electrically operated means is lenergized for. de
is prevented by stop 'I8 so that there is no slip
creasing the power demand of the press.
ping between the buck and shoe during press
ing.
To release the pressure between the buck and
f
55
y
60
.
65
? 4. An ironing press comprising a buck, a shoe,
a carriage for said shoe, a plurality of electric
the shoe', a rearward pressure is exerted on the
heating elements for heating the press, electrical- '
handle _81 causing the handle topivotvabout the
ly operated-means for power operation of the
press, and a switch operated by said carriage for 70
70 stud 90 and thereby causing tongue 98 to press
against button 99 and move contact 96 out of
engagement with contact 95. Due tol the lost
alternatively energizing said electrically operated
means and one of saidheating elements.
5. An ironing press comprising a buck, a shoe,
motion connection of the handle to the shoe `
which is provided by the clearance between studs means for relatively moving said buck and shoe
75 9| and 93 and openings 92- and 94, the pressure ' into and out of register, electrically operated
6
2,135,266
a handle for relatively moving said buck and said
shoe into and out of register, electrically-operated
means adapted when energized to cause pressing
engagement of said buck and said shoe and when
means for relatively moving said buck and shoe
into pressing engagement, an electric heating ele
ment for heating said press, and means dependent
vupon said buck and shoe being in register for
energizing said electrically operated means and
for decreasing the power taken by said heating
deenergized to release the pressure between said ~
buck and said shoe, means actuated by movement
into and out of register, electrically operated
of said buck and said shoe into register for ener
gizing said electrically-operated means, and a
switch controlled by pressure on said handle in
the direction to move said buck and shoe into and
means for relatively moving said buck and shoe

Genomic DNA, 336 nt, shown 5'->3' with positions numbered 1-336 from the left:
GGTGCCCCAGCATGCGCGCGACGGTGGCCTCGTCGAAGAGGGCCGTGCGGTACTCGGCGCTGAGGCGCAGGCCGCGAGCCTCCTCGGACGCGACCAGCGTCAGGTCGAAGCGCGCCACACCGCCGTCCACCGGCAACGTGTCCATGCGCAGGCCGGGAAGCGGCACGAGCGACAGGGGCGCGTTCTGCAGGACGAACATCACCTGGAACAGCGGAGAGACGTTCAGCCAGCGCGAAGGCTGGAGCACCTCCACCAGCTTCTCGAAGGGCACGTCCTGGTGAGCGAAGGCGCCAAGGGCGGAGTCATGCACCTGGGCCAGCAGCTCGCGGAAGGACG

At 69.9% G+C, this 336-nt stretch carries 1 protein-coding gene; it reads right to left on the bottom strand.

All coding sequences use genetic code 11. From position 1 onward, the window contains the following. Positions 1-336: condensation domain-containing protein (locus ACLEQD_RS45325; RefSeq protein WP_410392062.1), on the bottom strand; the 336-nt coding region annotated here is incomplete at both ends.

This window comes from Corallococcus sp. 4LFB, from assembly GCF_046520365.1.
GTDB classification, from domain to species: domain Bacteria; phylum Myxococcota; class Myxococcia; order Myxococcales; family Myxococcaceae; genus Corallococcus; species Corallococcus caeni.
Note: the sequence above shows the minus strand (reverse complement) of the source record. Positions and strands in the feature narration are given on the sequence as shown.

into> pressing engagement, an electric heating ele
out of register for respectively energizing and
deenergizing said electrically-operated means.
ment for heating said press, and means including
12. An ironing press comprising a buck, a shoe,
a handle having a lost motion connection with
element.
6. An ironing press comprising a buck, a shoe,
means for relatively moving said buck and shoe
a switch for energizing said electrically operated
means and decreasing the power taken by said
said shoe for relatively moving said shoe into reg 15
ister with and in spaced relation to said buck and
for moving said shoe out of register with said
buck, electrically-operated means adapted when
energized to cause said buck to be raised into
pressing engagement with sai?d shoe and when de
' heating element when said buck and shoe are in
register and for deenergizing said electrically op
erated means and increasing the power taken by
said heating element when said buck and shoe are
20 out of register.
'7. An ironing press adapted for use with,an
energized to cause the buck to be lowered, means
actuated by movement of said shoe into register
with said buck for energizing said electrically
operated means, and a switch controlled by the
electric outlet of limited capacity comprising a
buck, a shoe, an electric heating elementsfor
heating the press, electrically operated means for
lost motion movement ofY said handle for con
25 power operation of the press, and means decreas
ing the power taken by said electric heating ele
ment While said electrically operated means is
energized for increasing the effective heating ca
trolling the energizing of said electrically-oper
pacity of the heating element without exceeding
tiltably mounted buck carried by the support, a
carriage pivoted on the support below said buck
and pivotally movable forward and rearward with
ated means.
13. An ironing press comprising a support, a
30 the capacity of the outlet.
8. An ironing press comprising a. buck, a shoe,
power operated means for effecting pressing en
gagement of the buck and the shoe, a handle for
respect to said buck, a shoe carried by said car
riage and movable to a position above and in reg
ister with said buck, means for relatively moving
causing relative movement between said buck and
35 said shoe whereby said buck and said shoe are
moved into and out oi' register, means effective
upon relative movement of the buck and the shoe
said buck and shoe into pressing engagement, and
means restraining rearward tilting of said buck
for preventing rearward movement of said car
by the handle to the in-register position with
out additional movement of the handle ior con
riage during pressing.
and means controlled by pressure on said handle